[BreachExchange] Honda exposes customer data on unsecured Elasticsearch database for the second time this year

Destry Winant destry at riskbasedsecurity.com
Fri Dec 20 10:08:47 EST 2019


Honda Motor Co. has been found to exposing customer data on an
unsecured Elasticsearch database for the second time this year, though
this time around the number of records exposed is in dispute.

The exposed database, discovered and publicized today by security
researcher Bob Diachenko Dec. 11, is described as including 976
million records of which Diachenko claims 1 million were of Honda
owners and their vehicles.

The Elasticsearch database had no password or other authenticated
needed, could be viewed by anyone using a browser and included full
names, email addresses, vehicle identification numbers, agreement ID
numbers and other vehicle information.

Honda confirmed that the database had been exposed but contended that
the number of customer records was actually 26,000. Honda also noted
that no customer financial information, card data or credentials were

Whatever the number of customer records exposed actually was, that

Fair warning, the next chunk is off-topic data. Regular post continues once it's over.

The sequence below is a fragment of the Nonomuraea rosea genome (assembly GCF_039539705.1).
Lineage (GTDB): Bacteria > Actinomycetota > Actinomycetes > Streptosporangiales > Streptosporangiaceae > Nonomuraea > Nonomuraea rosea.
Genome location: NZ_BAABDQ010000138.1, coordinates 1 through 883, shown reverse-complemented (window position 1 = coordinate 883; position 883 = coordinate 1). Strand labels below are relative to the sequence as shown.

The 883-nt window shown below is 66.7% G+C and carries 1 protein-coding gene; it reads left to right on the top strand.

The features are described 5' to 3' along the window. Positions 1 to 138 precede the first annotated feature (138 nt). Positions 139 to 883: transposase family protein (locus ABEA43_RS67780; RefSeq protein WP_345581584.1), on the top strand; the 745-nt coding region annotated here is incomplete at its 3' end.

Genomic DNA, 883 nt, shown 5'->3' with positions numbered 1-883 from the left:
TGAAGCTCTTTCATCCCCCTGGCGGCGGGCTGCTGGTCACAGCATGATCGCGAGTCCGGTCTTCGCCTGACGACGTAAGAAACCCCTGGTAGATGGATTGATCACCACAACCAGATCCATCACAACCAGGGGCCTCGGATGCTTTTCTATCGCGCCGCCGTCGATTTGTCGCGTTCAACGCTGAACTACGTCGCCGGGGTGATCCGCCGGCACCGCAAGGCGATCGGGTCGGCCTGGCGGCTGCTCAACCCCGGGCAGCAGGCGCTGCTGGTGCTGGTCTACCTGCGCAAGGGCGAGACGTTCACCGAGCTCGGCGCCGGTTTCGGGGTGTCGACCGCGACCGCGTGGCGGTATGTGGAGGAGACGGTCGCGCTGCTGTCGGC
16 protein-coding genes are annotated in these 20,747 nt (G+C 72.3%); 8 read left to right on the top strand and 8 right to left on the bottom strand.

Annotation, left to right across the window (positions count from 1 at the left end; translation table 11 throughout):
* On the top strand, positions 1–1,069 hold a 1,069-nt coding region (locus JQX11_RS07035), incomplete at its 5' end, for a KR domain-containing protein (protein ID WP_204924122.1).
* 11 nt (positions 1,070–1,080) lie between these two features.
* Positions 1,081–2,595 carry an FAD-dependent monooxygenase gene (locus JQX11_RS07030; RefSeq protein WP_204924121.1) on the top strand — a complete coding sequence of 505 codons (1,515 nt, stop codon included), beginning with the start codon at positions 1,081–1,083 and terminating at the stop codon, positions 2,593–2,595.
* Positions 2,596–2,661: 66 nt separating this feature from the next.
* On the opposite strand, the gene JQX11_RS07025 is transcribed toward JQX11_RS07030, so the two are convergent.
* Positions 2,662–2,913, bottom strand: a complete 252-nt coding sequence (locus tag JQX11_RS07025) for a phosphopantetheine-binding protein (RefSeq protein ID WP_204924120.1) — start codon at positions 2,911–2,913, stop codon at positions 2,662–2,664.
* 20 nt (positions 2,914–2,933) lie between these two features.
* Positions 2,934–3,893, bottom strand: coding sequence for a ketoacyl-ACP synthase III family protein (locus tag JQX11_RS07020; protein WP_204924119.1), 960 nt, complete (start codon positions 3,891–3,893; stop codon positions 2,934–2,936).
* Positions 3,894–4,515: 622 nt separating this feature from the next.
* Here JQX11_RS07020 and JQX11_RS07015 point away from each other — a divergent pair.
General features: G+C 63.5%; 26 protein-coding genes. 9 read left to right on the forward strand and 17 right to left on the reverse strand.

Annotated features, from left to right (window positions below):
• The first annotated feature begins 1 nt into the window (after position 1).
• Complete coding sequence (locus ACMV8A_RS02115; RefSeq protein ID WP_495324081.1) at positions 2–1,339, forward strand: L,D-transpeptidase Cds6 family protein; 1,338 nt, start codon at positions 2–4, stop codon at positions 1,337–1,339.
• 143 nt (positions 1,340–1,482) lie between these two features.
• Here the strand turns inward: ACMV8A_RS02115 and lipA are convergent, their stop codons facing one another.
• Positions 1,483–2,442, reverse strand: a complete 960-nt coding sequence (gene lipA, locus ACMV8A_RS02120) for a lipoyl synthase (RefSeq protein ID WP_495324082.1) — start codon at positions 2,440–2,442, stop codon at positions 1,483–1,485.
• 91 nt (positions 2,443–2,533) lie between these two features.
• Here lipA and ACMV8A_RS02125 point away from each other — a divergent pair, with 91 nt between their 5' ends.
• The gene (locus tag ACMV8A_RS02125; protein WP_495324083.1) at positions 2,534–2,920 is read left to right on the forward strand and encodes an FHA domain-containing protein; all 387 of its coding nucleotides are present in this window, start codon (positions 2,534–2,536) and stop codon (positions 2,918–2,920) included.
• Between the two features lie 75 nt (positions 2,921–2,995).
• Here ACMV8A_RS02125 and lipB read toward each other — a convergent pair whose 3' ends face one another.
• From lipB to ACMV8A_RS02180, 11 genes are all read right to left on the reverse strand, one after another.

Honda could repeat the same mistake it made in July where 134 million
records were exposed arguably rises to new levels of data management
clumsiness. There’s no excuse for a company to continue to repeat data
exposures in this manner, experts say.

“Companies that manage consumer data are obligated to keep it secure,
however, suffering two incidents within the same year should signal to
Honda that it is time to enact the proper security controls,” Chris
DeRamus, chief technology officer of cybersecurity firm DivvyCloud
Corp., told SiliconANGLE.

“The truth is that misconfigured databases have been one of the most
common causes of breaches in the past year,” DeRamus explained.
“However, the self-service nature of cloud means that users not
familiar with security settings and best practices can easily create
databases or alter configurations, which results in massive leaks of
data, unbeknownst to them.”

Anurag Kahol, CTO of cloud access security broker Bitglass Inc., noted
that it’s imperative that the proper security controls are always in
place to secure customer data.

“While there is no evidence of this information being exfiltrated by
malicious actors, Honda’s database was left exposed for more than a
week,” Kahol added. “This is more than enough time for cybercriminals
to discover, harvest and abuse the data. Unfortunately, the personally
identifiable information that was exposed includes full names, email
addresses and phone numbers, all which can be used to launch highly
targeted phishing attacks.”

Stephan Chenette, co-founder and CTO at enterprise cybersecurity
company AttackIQ Inc., said that this kind of carelessness was common
throughout the past year. “These incidents could have easily been
prevented if the impacted companies were continuously validating the
efficacy of their security controls,” he said.

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